Russ- The modifications I have seen suggested do not affect SarBox. The top officials sign the balance sheets. FAS 157 changes might alter what counts as regulatory capital, but the holdings would still be reported in footnotes.
    It is possible to have transparency for investors without exacerbating the economic cycle.
    Thanks for a great question.

  • Jeff Miller March 10, 2009  

    John — As you can see, I agree. I think it is a warning shot over the bow — at least for the moment. In a year or so we will see a complete reform of the regulatory agencies, combining the SEC and the CFTC and covering credit default swaps.
    The hearings are a very early stage, and the reform process is much too slow for the current crisis. It is the next war.
    Thanks for your thoughtful comment.

  • Jeff Miller March 10, 2009  

    Trevor — Even those of us who can take short positions do better in a rising market. We are overdue for reform on this issue.

  • Lance Paddock March 26, 2009  

    I still have a huge problem with you claiming this is a large issue when the banks are not, and have not, been marking their assets to market anyway, as I pointed out earlier. There are a lot of reasons why, but the upshot is they are not.
    Whether mark to market exists or not in its current form seems rather a moot point given that fact.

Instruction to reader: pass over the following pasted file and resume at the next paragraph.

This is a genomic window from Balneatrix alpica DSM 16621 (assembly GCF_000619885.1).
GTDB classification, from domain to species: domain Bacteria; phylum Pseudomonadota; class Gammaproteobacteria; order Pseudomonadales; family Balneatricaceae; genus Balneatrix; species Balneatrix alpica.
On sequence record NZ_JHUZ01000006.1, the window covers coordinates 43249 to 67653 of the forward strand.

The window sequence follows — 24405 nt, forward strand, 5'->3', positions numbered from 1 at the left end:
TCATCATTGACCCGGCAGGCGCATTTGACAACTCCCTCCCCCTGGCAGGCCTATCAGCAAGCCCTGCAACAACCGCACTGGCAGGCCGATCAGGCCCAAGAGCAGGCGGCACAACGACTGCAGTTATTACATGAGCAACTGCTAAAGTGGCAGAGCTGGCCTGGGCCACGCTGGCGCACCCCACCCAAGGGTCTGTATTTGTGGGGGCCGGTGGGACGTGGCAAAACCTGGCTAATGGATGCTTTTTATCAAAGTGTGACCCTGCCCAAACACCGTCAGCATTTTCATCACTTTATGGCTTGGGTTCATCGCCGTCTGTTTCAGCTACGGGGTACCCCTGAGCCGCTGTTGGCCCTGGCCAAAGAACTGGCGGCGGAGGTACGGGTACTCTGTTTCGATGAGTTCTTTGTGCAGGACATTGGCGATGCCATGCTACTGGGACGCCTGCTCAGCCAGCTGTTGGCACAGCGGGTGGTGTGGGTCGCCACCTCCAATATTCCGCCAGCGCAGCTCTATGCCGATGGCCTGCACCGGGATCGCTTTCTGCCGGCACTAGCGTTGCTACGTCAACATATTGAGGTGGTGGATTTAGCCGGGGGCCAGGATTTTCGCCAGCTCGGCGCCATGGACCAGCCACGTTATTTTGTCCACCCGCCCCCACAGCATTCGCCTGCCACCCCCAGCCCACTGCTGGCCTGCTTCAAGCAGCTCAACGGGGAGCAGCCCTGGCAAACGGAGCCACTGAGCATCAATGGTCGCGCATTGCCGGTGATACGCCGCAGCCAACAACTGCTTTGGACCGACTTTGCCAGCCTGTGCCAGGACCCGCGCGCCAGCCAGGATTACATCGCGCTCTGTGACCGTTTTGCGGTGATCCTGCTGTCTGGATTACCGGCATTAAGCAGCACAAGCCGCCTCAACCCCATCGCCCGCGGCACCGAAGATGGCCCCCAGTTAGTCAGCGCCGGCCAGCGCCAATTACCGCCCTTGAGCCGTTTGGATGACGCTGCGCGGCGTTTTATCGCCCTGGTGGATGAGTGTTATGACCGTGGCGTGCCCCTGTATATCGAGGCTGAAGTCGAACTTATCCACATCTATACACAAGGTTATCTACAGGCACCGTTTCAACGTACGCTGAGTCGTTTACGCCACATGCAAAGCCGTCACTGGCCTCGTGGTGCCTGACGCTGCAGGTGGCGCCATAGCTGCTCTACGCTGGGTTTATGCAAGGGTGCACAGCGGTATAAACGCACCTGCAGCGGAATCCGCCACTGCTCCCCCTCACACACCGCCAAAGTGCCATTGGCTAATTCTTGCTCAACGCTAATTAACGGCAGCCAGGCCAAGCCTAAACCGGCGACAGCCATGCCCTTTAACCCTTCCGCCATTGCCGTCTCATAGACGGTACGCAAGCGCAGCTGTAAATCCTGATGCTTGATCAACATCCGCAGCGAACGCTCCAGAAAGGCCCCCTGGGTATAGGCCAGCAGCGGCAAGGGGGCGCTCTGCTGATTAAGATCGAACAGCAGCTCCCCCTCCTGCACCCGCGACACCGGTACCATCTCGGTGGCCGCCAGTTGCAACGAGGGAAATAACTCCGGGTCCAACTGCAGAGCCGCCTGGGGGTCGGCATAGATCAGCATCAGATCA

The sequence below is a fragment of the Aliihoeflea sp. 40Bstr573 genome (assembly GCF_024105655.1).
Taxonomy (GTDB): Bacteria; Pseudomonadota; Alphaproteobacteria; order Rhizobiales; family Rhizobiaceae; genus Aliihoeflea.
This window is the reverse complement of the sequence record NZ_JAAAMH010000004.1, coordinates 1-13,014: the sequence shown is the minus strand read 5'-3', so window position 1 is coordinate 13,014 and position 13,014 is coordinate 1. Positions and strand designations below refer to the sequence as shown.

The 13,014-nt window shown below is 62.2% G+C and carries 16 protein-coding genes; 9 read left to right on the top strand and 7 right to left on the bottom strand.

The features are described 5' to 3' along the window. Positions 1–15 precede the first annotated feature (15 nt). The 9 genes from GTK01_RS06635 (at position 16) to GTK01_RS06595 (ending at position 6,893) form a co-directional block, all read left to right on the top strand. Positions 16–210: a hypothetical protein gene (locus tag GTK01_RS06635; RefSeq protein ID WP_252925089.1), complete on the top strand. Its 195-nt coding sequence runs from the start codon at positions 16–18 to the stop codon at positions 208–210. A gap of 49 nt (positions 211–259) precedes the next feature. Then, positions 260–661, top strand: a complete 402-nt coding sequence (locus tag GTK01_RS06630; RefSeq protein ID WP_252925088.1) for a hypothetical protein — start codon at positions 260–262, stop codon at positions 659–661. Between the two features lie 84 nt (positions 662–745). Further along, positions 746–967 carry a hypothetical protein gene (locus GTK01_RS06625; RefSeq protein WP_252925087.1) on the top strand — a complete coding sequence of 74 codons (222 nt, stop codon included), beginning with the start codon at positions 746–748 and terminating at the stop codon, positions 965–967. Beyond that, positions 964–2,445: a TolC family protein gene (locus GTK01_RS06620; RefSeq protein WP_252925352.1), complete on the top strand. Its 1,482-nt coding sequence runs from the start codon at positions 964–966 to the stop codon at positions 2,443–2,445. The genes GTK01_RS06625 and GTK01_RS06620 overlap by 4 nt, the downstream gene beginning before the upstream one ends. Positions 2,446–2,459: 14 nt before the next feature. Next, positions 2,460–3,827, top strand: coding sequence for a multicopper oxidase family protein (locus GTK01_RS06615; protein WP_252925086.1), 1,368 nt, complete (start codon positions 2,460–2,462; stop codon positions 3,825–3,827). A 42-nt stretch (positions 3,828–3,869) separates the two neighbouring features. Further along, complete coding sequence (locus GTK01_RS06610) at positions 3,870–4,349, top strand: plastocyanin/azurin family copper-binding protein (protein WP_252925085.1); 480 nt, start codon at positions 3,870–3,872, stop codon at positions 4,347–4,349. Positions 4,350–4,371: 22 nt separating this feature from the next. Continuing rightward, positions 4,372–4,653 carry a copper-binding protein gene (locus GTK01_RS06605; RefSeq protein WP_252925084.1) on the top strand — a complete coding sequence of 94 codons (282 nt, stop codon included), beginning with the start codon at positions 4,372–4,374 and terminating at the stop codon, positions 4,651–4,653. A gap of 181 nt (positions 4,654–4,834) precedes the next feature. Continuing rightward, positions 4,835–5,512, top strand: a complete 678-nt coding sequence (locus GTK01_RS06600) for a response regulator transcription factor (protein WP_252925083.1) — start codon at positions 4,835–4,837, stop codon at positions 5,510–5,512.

For example, Citi is carrying its mortgage and home equity lines at 94, construction and commercial mortgage loans at par, C&I at 96 and consumer loans at 86. None of those marks are anywhere close to reasonable. Therefore, as I pointed out before, the market may be undervaluing these assets by a huge margin (and given the money I am putting towards buying them at market rates I certainly hope many are very undervalued) but Citi is toast with any reasonable mark.
    Of course, that is mostly loans. The securitized instruments should have much lower marks, and do, but those are not reasonable either. The subordinate tranches are severely stressed, many are worthless. In the Alt A and subprime space even the senior tranches are suspect, and amongst the CDO’s, especially fully synthetic ones, the market is dead on with the low marks. Suspending MTM on those securities accomplishes nothing but delaying the losses on a very short term basis. Investors will see right through that.
    The real losses to come are in the loans and CMBS. Those are carried at ridiculous marks and suspending MTM will have no bearing.
    Lets put it another way. The collateral of the debt the banks are carrying has been marked down by 30-70% almost across the board (for total losses well in excess of 12 trillion.) Exactly how do loans, and securities derived from them, with collateral losses of that magnitude end up with anything less in terms of losses than we have seen, and are being predicted, whatever the accounting?

  • Jeff Miller March 29, 2009  

    Lance – I respect your opinion and appreciate your thoughtful comment. I am writing an article highlighting the four or five best pieces on this topic. These sources are in sharp contrast to your estimates.
    I want to defer further comment until we can both review these articles.
    We will all soon learn much more about the value of these assets, ending speculation.